Wednesday, May 30, 2012

Autumn Dynasty Inks Beautiful Battles

There have been relatively few true real-time strategy (RTS) games developed for the iPad, but expect that to change soon. Autumn Dynasty is as playable as it is beautiful, setting a higher bar in the process.

Although the campaign play is woven together with a simple but intelligent storyline, the crux of the game by Touch Dimensions is a large scale real-time military combat simulator set in medieval Asia. Players command units of swordsmen, pikemen, archers, horsemen, calvary, and catapults while building an infrastructure (forts, camps, outposts, towers, and farms) to expand their growing military.

Anybody who has ever played any real-time strategy game ought to know the drill. Players want to build as much as possible, which aids in training a larger army. At the same time, it's likely they will have to defend their encampments against an increasing onslaught of enemy units.

There are four ways to play the game: campaign, skirmish, bluetooth (iPad vs. iPad), and online. No matter which game play you pick, there is considerable attention to detail. It ranges from the storyline of a campaign to the single-player skirmishes that allow for one of three different artificial intelligence (AI) opponents.

The artistic stylings of Autumn Dynasty makes it a standout game.

Most real-time strategy games have to balance speed and art. Autumn Dynasty doesn't have to. By choosing a visually appealing minimalistic design, the game looks great without sacrificing speed.

It plays out on a landscape that carries the simple but striking look of a Chinese ink wash painting, a timeless technique dating back to 600 A.D. The environment looks like it was inked and painted on parchment. The various units are simple while showing off some tiny, well-designed brushstrokes.

The best part of the art is that it goes beyond merely mimicking the look of an ink wash painting. The entire goal of ink wash painting is to capture the soul of whatever is being reproduced. And as units are directed with the graceful lines of touchscreen orders, they do seem to come to life on the screen.

The design and movements of the units and look of the buildings also make it even easier to forget that the game itself is based largely on rock-paper-scissors behind-the-scenes game play. It feels like playing a piece of history. Of course, there are other variables thrown into the mix.

Called doctrines, Autumn Dynasty adds variables that include special training for each unit: improved equipment, building enhancements, special skills, and elemental magic. Each doctrine has numerous abilities and three tiers in each to provide units and buildings with more and more power.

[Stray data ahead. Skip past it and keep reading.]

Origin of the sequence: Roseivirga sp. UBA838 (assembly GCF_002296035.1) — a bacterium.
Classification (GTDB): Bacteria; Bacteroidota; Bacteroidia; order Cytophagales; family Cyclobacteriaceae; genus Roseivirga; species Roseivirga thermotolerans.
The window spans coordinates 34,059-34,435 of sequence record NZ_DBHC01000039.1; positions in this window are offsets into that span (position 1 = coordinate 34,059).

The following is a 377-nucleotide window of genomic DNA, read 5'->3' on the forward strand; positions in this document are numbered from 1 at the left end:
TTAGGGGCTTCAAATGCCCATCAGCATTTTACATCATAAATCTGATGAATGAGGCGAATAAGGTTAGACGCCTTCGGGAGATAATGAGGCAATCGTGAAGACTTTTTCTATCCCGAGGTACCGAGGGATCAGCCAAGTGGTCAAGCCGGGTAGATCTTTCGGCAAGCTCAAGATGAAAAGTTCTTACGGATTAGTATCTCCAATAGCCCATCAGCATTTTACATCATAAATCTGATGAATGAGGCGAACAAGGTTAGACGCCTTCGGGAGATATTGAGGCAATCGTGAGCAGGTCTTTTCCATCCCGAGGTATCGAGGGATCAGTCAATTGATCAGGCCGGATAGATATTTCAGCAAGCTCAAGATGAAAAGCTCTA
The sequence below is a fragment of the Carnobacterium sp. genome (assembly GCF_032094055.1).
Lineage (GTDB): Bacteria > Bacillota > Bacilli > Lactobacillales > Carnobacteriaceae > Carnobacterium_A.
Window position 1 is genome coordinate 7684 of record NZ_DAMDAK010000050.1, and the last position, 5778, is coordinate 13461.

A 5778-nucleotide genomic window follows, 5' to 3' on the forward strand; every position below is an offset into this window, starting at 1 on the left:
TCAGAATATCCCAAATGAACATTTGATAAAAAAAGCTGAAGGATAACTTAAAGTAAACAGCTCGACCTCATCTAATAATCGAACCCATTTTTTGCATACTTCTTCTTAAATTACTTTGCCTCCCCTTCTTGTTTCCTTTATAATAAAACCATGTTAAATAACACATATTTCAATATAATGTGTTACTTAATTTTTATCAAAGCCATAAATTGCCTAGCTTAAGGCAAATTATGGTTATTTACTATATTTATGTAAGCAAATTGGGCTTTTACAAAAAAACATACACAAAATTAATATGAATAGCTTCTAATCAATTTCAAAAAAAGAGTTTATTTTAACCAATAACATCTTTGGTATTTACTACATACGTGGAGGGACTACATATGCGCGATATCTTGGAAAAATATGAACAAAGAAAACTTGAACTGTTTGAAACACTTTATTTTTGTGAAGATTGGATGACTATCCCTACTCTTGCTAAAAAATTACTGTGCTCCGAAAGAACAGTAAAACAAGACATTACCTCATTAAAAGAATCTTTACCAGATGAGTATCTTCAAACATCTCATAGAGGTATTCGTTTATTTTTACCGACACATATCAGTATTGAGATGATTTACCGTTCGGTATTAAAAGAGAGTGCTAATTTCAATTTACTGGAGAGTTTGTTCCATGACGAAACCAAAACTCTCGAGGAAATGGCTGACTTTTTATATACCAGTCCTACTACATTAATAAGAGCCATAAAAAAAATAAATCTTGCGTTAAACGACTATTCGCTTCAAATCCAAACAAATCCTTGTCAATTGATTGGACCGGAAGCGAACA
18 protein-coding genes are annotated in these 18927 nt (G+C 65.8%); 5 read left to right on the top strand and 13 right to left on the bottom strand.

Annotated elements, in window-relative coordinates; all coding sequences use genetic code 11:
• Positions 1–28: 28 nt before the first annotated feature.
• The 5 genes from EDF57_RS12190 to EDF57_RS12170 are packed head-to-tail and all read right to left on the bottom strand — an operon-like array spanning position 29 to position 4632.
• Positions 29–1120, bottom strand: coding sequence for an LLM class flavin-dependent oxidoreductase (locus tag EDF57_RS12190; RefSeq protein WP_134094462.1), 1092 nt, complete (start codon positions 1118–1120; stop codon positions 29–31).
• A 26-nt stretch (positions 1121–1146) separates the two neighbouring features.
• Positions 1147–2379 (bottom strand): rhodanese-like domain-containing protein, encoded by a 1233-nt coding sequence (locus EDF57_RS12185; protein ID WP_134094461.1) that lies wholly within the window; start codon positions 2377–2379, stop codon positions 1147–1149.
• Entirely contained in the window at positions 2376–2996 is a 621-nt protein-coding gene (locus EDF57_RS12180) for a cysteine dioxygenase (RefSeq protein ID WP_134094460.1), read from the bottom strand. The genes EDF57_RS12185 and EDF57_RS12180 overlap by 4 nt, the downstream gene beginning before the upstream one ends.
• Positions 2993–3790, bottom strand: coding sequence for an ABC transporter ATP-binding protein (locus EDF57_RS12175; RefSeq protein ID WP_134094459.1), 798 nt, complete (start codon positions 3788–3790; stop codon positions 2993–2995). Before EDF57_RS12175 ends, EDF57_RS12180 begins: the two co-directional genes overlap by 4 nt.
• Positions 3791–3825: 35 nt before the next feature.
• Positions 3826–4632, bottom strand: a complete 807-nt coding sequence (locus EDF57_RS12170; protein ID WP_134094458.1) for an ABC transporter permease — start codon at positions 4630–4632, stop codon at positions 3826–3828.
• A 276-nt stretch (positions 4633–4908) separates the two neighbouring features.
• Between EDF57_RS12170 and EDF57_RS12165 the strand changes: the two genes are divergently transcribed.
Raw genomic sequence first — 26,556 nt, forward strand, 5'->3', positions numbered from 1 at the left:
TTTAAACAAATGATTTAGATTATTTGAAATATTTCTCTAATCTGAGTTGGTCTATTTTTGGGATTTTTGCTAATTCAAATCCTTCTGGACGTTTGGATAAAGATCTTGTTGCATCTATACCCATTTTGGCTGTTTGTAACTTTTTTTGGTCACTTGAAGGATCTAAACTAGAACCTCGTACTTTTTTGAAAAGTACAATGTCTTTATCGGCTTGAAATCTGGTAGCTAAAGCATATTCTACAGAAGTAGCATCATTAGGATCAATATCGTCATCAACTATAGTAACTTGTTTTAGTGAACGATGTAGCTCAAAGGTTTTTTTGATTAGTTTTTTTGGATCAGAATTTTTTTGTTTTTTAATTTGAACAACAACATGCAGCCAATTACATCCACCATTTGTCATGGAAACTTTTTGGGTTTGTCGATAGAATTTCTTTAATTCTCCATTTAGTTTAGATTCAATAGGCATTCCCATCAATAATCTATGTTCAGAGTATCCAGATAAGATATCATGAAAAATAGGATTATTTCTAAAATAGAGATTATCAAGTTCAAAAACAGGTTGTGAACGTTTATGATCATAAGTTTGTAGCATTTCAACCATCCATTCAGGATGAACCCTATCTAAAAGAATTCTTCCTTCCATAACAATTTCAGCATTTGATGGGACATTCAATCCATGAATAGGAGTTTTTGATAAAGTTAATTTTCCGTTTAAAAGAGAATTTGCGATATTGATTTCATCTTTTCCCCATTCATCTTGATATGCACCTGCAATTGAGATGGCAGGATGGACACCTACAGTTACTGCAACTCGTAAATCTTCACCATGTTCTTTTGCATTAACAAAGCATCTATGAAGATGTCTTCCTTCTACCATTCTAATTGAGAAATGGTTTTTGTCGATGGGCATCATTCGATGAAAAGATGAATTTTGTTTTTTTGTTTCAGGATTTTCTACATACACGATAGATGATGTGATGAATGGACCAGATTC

Making minute-to-minute decisions on whether to build, research, or train more units (and what kinds) is especially challenging in the single-player skirmishes. Most players will want to start with the campaign mode because it is as much a general a tutorial as it is game play with a decent back story.

A small introduction to the campaign story of Autumn Dynasty. 

The storyline is straightforward but interesting enough to hold attention, even when it is drawn out during a few of the cut scene sections. (It can always be skipped too.)

The nutshell version is that peace in the ancient Empire is threatened by a growing divide between the North and South. Rumors of unrest have prompted the bureaucracy (made up of farmers, nobles, and soldiers) that runs the Empire to commission an investigation.

Then again, a looming civil war seems certain as the South has not paid its annual taxes. But nobody told Scholar Hsu, because he sets out to investigate on behalf of the North with nothing much more than a wagon.

You know what happens next. Like any RTS that begins this way, some campaign scenarios are meant to be lost to advance the story. In this case, being robbed helps Scholar Hsu meet General Li.

Mostly, protagonist Scholar Hsu (the player) is looked upon more and more like a leader (assuming the payer does well). Told primarily in a cut scene storyboard fashion, each captioned frame carries the theme of the ink brush art renderings forward, creating a very promising game experience. What isn't as straightforward is that it becomes increasingly obvious the developers built in a plot twist or two.

Autumn Dynasty For The iPad Renders 9.1 On The Liquid Hip Richter Scale. 

Touch Dimensions has created a painstakingly detailed and very playable game with enough variations to keep the story from becoming too tedious. The ink brush painting concept is perfect, not only because it fits in with the medieval Orient, but also because it provides just the right amount of detail. It's also obvious that the game was specifically designed for tablet play; mastering a few gestures is simple.

Touch Dimensions said its distributor, BulkyPix, will offer Autumn Dynasty at an introductory rate. Some people shy away from games priced at $5 or more, but this one is worth it if you like RTS games. The game was originally conceived in 2009, but dramatically improved with better unit graphics and the removal of the paint brush pointer.
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